The Freakanomics blog is worth subscribing to, if you haven’t already. Via it comes word of a neat experiment: in the psychology department coffee room at Newcastle University, prices for tea and coffee were posted on the wall, and an “honesty box” (i.e., in which to place your payment) was set nearby. This sort of experiment is fairly common, but the twist was that, in some weeks, a photo of flowers appeared above the price list. In other weeks, it was a pair of human eyes, staring directly at the person reading the price list. In weeks with eyes on the list, staff paid 2.76 times as much for their drinks.
This brought to mind my earlier post on the wonderful book Predictably Irrational, which noted that you could dramatically cut down on cheating in exams if you simply asked students to recall the Ten Commandments before they took a test, or — more pointedly — by reminding them of a school honor code. (You had to do this right before the test — it couldn’t happen weeks before and still retain the effect.)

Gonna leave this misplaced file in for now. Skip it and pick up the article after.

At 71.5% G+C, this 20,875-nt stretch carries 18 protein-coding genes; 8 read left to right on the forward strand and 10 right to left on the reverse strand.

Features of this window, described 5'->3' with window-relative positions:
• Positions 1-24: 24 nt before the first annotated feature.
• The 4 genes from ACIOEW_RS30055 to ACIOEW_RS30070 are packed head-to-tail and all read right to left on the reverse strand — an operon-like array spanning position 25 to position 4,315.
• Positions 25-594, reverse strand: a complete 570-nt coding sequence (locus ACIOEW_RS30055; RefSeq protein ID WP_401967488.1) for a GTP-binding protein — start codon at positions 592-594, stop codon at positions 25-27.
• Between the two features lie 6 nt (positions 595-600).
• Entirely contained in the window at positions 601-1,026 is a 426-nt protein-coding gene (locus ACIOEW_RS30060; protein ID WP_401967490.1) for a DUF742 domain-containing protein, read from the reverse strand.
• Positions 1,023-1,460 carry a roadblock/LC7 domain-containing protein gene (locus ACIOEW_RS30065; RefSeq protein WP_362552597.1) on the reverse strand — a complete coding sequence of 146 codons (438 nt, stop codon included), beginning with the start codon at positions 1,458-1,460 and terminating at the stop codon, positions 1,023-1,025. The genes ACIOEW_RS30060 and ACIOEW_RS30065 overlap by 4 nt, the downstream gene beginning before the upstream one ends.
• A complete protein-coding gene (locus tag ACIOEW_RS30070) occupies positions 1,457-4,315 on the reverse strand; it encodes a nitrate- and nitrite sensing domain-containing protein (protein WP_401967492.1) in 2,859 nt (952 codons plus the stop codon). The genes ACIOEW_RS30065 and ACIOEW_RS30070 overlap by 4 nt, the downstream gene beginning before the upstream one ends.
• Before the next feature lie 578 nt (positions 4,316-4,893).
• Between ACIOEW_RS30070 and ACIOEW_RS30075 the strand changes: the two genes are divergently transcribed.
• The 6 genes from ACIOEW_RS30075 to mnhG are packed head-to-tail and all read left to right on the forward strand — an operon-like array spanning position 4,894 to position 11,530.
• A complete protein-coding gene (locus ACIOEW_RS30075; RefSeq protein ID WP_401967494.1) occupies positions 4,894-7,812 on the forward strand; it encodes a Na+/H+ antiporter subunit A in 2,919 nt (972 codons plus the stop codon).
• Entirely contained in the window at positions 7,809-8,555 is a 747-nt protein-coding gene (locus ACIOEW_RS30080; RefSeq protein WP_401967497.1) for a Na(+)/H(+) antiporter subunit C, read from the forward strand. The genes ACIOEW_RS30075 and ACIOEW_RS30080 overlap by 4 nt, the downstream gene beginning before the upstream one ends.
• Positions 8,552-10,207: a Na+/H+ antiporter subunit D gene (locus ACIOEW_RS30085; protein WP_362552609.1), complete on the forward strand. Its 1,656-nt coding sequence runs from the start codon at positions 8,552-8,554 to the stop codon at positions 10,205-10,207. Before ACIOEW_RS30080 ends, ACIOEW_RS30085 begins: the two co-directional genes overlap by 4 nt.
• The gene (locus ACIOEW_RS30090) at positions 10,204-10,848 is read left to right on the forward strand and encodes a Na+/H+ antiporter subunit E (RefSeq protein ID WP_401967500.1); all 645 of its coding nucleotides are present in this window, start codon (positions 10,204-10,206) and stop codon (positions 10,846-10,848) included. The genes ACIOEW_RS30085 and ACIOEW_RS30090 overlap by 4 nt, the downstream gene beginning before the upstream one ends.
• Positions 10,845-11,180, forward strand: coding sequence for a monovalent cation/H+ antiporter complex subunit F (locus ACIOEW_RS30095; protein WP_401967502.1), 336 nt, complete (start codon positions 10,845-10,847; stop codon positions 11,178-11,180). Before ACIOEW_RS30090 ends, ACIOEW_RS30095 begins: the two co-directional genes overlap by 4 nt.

A long time ago, I wrote an article for Gamasutra exploring the possible design of a feedback/rating system that would discourage antisocial behavior in MMOs. That system, which still may have merit, pales in comparison to the wonderful elegance and simplicity of these psychological tricks. And given that (1) one of the biggest challenges for online, anonymous systems like MMOs (and LIVE) is antisocial behavior, and (2) companies are spending tens of millions of dollars on these systems (if not more), why aren’t more companies hiring psychologists and behavioral economists as consultants or full-time employees? The cost seems justified, given the potential benefits.
(Actually, I’ve heard of a few MMO developers hiring economists, but I think that most are focused on the optimization of in-game economies, as opposed to tackling anti-social behavior. There is a relationship between the two, but they are not equivalent.)